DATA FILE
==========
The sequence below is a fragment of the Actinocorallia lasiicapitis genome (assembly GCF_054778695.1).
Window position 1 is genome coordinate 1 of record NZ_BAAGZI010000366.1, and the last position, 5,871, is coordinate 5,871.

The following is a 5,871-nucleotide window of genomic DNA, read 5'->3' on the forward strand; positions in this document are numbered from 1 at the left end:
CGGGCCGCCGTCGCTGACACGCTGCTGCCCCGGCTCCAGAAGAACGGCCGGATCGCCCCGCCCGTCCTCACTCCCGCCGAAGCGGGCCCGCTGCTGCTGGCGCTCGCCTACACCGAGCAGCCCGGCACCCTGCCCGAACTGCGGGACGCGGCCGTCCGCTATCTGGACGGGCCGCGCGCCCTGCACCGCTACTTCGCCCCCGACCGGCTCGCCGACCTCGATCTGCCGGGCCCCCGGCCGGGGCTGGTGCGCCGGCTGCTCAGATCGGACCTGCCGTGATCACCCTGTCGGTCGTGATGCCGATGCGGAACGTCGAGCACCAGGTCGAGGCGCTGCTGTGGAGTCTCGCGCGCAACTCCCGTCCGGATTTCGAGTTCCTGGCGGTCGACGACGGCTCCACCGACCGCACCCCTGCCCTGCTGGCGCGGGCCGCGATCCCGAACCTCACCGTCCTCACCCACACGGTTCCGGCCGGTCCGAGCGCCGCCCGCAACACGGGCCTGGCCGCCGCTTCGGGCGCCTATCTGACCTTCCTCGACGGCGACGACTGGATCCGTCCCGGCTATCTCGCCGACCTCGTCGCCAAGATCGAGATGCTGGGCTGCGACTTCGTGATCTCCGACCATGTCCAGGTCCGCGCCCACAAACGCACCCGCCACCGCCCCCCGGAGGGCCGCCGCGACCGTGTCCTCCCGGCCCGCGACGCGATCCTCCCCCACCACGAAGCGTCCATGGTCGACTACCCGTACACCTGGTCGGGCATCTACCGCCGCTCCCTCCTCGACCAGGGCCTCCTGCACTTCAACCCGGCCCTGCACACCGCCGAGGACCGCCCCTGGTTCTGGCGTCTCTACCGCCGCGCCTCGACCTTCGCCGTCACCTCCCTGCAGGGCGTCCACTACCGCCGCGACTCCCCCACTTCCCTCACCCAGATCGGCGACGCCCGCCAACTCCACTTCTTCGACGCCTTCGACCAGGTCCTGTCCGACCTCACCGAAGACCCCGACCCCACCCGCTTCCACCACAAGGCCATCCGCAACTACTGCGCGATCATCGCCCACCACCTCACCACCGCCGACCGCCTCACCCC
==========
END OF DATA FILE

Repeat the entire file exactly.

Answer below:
The sequence below is a fragment of the Actinocorallia lasiicapitis genome (assembly GCF_054778695.1).
Window position 1 is genome coordinate 1 of record NZ_BAAGZI010000366.1, and the last position, 5,871, is coordinate 5,871.

The following is a 5,871-nucleotide window of genomic DNA, read 5'->3' on the forward strand; positions in this document are numbered from 1 at the left end:
CGGGCCGCCGTCGCTGACACGCTGCTGCCCCGGCTCCAGAAGAACGGCCGGATCGCCCCGCCCGTCCTCACTCCCGCCGAAGCGGGCCCGCTGCTGCTGGCGCTCGCCTACACCGAGCAGCCCGGCACCCTGCCCGAACTGCGGGACGCGGCCGTCCGCTATCTGGACGGGCCGCGCGCCCTGCACCGCTACTTCGCCCCCGACCGGCTCGCCGACCTCGATCTGCCGGGCCCCCGGCCGGGGCTGGTGCGCCGGCTGCTCAGATCGGACCTGCCGTGATCACCCTGTCGGTCGTGATGCCGATGCGGAACGTCGAGCACCAGGTCGAGGCGCTGCTGTGGAGTCTCGCGCGCAACTCCCGTCCGGATTTCGAGTTCCTGGCGGTCGACGACGGCTCCACCGACCGCACCCCTGCCCTGCTGGCGCGGGCCGCGATCCCGAACCTCACCGTCCTCACCCACACGGTTCCGGCCGGTCCGAGCGCCGCCCGCAACACGGGCCTGGCCGCCGCTTCGGGCGCCTATCTGACCTTCCTCGACGGCGACGACTGGATCCGTCCCGGCTATCTCGCCGACCTCGTCGCCAAGATCGAGATGCTGGGCTGCGACTTCGTGATCTCCGACCATGTCCAGGTCCGCGCCCACAAACGCACCCGCCACCGCCCCCCGGAGGGCCGCCGCGACCGTGTCCTCCCGGCCCGCGACGCGATCCTCCCCCACCACGAAGCGTCCATGGTCGACTACCCGTACACCTGGTCGGGCATCTACCGCCGCTCCCTCCTCGACCAGGGCCTCCTGCACTTCAACCCGGCCCTGCACACCGCCGAGGACCGCCCCTGGTTCTGGCGTCTCTACCGCCGCGCCTCGACCTTCGCCGTCACCTCCCTGCAGGGCGTCCACTACCGCCGCGACTCCCCCACTTCCCTCACCCAGATCGGCGACGCCCGCCAACTCCACTTCTTCGACGCCTTCGACCAGGTCCTGTCCGACCTCACCGAAGACCCCGACCCCACCCGCTTCCACCACAAGGCCATCCGCAACTACTGCGCGATCATCGCCCACCACCTCACCACCGCCGACCGCCTCACCCC